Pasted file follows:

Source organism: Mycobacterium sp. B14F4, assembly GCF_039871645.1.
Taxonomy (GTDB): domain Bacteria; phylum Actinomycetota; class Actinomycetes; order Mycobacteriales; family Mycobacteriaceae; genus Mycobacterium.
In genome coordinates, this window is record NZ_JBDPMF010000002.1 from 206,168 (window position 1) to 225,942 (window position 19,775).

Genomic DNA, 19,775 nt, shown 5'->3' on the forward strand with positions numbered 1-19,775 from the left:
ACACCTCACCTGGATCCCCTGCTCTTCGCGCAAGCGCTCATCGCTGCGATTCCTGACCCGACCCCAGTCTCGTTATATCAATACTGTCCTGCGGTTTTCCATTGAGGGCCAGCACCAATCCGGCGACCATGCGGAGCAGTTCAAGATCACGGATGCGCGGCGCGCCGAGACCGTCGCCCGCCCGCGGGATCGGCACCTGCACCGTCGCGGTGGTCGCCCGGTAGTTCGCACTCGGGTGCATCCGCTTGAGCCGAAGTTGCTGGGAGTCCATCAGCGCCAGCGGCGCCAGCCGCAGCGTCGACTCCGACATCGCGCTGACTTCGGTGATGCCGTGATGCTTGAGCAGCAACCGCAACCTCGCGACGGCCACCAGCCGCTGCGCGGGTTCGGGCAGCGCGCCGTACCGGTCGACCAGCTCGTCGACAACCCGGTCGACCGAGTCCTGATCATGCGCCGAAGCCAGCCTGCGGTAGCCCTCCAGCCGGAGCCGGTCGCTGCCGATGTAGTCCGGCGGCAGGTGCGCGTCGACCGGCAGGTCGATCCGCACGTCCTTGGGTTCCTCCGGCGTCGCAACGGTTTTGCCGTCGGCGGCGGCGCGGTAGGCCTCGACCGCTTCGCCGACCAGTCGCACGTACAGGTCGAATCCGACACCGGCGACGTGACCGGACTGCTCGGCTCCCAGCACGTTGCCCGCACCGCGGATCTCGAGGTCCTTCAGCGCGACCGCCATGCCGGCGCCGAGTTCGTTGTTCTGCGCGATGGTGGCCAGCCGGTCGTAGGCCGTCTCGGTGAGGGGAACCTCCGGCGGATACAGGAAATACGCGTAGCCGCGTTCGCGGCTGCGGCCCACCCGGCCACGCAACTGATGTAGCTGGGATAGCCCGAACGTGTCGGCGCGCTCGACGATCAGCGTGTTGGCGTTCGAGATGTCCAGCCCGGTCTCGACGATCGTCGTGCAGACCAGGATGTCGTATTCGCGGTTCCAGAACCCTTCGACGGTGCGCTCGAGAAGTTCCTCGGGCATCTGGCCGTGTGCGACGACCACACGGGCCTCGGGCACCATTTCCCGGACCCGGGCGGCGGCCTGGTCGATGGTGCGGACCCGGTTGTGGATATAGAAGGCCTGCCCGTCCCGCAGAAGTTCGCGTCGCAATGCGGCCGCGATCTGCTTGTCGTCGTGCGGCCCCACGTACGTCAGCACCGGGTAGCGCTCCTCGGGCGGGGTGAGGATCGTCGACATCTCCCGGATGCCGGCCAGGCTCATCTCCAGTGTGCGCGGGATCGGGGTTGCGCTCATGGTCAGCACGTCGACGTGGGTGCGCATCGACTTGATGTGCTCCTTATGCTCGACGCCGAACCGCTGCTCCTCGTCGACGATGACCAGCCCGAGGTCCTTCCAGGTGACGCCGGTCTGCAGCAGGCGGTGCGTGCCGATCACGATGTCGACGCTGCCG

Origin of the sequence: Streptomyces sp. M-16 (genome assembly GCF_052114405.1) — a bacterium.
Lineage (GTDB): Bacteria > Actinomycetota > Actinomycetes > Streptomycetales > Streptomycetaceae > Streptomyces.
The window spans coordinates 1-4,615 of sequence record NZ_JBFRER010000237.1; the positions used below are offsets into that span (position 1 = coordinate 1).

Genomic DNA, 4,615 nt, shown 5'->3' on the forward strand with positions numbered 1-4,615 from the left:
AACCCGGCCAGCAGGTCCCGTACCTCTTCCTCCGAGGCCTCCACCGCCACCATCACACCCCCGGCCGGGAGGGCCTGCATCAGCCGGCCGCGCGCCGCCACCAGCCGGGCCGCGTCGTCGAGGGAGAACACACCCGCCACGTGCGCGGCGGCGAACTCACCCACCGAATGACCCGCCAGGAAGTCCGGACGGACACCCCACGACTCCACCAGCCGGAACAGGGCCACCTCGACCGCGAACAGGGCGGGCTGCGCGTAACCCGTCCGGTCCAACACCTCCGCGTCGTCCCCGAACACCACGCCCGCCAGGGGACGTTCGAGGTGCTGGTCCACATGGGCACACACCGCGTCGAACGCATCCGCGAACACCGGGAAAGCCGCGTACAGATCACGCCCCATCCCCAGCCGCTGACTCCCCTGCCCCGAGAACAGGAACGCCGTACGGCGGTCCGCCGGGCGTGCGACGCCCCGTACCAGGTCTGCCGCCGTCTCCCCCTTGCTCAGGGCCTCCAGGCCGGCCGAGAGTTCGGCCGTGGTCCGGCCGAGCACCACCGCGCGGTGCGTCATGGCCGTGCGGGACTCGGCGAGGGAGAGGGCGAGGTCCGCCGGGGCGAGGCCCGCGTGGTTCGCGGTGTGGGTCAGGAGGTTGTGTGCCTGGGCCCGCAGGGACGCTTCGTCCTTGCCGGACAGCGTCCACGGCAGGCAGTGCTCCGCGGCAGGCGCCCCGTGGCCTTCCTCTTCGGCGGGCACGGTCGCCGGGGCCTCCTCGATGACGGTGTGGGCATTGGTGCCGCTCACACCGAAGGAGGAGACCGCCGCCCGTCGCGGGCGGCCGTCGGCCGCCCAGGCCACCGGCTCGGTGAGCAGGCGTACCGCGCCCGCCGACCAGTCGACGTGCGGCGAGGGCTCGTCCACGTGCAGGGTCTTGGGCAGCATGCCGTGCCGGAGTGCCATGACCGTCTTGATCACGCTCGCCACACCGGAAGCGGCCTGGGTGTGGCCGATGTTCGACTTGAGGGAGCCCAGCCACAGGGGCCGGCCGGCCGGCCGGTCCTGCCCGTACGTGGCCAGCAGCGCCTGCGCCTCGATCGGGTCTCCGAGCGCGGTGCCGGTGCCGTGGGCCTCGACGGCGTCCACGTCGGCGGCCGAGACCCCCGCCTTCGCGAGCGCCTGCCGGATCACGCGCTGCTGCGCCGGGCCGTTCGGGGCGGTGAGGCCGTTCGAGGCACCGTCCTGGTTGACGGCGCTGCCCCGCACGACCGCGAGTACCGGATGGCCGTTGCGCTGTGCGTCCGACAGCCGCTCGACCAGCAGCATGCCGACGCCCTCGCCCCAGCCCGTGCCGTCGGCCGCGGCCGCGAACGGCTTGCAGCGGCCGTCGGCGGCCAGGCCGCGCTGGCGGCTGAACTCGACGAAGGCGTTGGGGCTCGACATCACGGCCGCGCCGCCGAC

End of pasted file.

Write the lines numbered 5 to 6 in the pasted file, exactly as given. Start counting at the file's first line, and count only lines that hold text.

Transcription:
ACACCTCACCTGGATCCCCTGCTCTTCGCGCAAGCGCTCATCGCTGCGATTCCTGACCCGACCCCAGTCTCGTTATATCAATACTGTCCTGCGGTTTTCCATTGAGGGCCAGCACCAATCCGGCGACCATGCGGAGCAGTTCAAGATCACGGATGCGCGGCGCGCCGAGACCGTCGCCCGCCCGCGGGATCGGCACCTGCACCGTCGCGGTGGTCGCCCGGTAGTTCGCACTCGGGTGCATCCGCTTGAGCCGAAGTTGCTGGGAGTCCATCAGCGCCAGCGGCGCCAGCCGCAGCGTCGACTCCGACATCGCGCTGACTTCGGTGATGCCGTGATGCTTGAGCAGCAACCGCAACCTCGCGACGGCCACCAGCCGCTGCGCGGGTTCGGGCAGCGCGCCGTACCGGTCGACCAGCTCGTCGACAACCCGGTCGACCGAGTCCTGATCATGCGCCGAAGCCAGCCTGCGGTAGCCCTCCAGCCGGAGCCGGTCGCTGCCGATGTAGTCCGGCGGCAGGTGCGCGTCGACCGGCAGGTCGATCCGCACGTCCTTGGGTTCCTCCGGCGTCGCAACGGTTTTGCCGTCGGCGGCGGCGCGGTAGGCCTCGACCGCTTCGCCGACCAGTCGCACGTACAGGTCGAATCCGACACCGGCGACGTGACCGGACTGCTCGGCTCCCAGCACGTTGCCCGCACCGCGGATCTCGAGGTCCTTCAGCGCGACCGCCATGCCGGCGCCGAGTTCGTTGTTCTGCGCGATGGTGGCCAGCCGGTCGTAGGCCGTCTCGGTGAGGGGAACCTCCGGCGGATACAGGAAATACGCGTAGCCGCGTTCGCGGCTGCGGCCCACCCGGCCACGCAACTGATGTAGCTGGGATAGCCCGAACGTGTCGGCGCGCTCGACGATCAGCGTGTTGGCGTTCGAGATGTCCAGCCCGGTCTCGACGATCGTCGTGCAGACCAGGATGTCGTATTCGCGGTTCCAGAACCCTTCGACGGTGCGCTCGAGAAGTTCCTCGGGCATCTGGCCGTGTGCGACGACCACACGGGCCTCGGGCACCATTTCCCGGACCCGGGCGGCGGCCTGGTCGATGGTGCGGACCCGGTTGTGGATATAGAAGGCCTGCCCGTCCCGCAGAAGTTCGCGTCGCAATGCGGCCGCGATCTGCTTGTCGTCGTGCGGCCCCACGTACGTCAGCACCGGGTAGCGCTCCTCGGGCGGGGTGAGGATCGTCGACATCTCCCGGATGCCGGCCAGGCTCATCTCCAGTGTGCGCGGGATCGGGGTTGCGCTCATGGTCAGCACGTCGACGTGGGTGCGCATCGACTTGATGTGCTCCTTATGCTCGACGCCGAACCGCTGCTCCTCGTCGACGATGACCAGCCCGAGGTCCTTCCAGGTGACGCCGGTCTGCAGCAGGCGGTGCGTGCCGATCACGATGTCGACGCTGCCG

Origin of the sequence: Streptomyces sp. M-16 (genome assembly GCF_052114405.1) — a bacterium.